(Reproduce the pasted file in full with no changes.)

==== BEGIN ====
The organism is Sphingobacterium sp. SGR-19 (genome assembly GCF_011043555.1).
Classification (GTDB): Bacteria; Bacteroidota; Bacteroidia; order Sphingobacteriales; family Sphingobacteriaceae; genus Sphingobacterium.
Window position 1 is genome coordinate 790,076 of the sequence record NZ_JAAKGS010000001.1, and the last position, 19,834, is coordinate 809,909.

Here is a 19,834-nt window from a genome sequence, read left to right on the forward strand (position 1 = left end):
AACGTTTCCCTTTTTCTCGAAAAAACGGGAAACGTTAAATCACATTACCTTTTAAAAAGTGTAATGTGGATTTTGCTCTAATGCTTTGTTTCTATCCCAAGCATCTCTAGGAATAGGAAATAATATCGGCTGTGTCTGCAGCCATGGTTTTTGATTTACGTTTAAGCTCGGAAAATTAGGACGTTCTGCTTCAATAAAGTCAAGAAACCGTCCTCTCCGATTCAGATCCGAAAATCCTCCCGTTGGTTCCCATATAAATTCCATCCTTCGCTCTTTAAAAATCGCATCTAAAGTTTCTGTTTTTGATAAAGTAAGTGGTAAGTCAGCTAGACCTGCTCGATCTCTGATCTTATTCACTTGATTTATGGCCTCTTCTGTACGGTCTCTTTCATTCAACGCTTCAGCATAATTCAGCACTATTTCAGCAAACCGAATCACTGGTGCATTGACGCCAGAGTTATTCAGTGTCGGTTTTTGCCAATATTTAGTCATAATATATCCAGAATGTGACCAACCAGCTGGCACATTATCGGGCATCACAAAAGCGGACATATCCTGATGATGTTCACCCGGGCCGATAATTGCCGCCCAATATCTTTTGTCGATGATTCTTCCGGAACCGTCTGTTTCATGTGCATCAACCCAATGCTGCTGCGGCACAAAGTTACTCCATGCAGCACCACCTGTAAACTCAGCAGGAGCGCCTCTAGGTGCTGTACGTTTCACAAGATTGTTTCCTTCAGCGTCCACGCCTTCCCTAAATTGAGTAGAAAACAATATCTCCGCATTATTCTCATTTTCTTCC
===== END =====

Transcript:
The organism is Sphingobacterium sp. SGR-19 (genome assembly GCF_011043555.1).
Classification (GTDB): Bacteria; Bacteroidota; Bacteroidia; order Sphingobacteriales; family Sphingobacteriaceae; genus Sphingobacterium.
Window position 1 is genome coordinate 790,076 of the sequence record NZ_JAAKGS010000001.1, and the last position, 19,834, is coordinate 809,909.

Here is a 19,834-nt window from a genome sequence, read left to right on the forward strand (position 1 = left end):
AACGTTTCCCTTTTTCTCGAAAAAACGGGAAACGTTAAATCACATTACCTTTTAAAAAGTGTAATGTGGATTTTGCTCTAATGCTTTGTTTCTATCCCAAGCATCTCTAGGAATAGGAAATAATATCGGCTGTGTCTGCAGCCATGGTTTTTGATTTACGTTTAAGCTCGGAAAATTAGGACGTTCTGCTTCAATAAAGTCAAGAAACCGTCCTCTCCGATTCAGATCCGAAAATCCTCCCGTTGGTTCCCATATAAATTCCATCCTTCGCTCTTTAAAAATCGCATCTAAAGTTTCTGTTTTTGATAAAGTAAGTGGTAAGTCAGCTAGACCTGCTCGATCTCTGATCTTATTCACTTGATTTATGGCCTCTTCTGTACGGTCTCTTTCATTCAACGCTTCAGCATAATTCAGCACTATTTCAGCAAACCGAATCACTGGTGCATTGACGCCAGAGTTATTCAGTGTCGGTTTTTGCCAATATTTAGTCATAATATATCCAGAATGTGACCAACCAGCTGGCACATTATCGGGCATCACAAAAGCGGACATATCCTGATGATGTTCACCCGGGCCGATAATTGCCGCCCAATATCTTTTGTCGATGATTCTTCCGGAACCGTCTGTTTCATGTGCATCAACCCAATGCTGCTGCGGCACAAAGTTACTCCATGCAGCACCACCTGTAAACTCAGCAGGAGCGCCTCTAGGTGCTGTACGTTTCACAAGATTGTTTCCTTCAGCGTCCACGCCTTCCCTAAATTGAGTAGAAAACAATATCTCCGCATTATTCTCATTTTCTTCC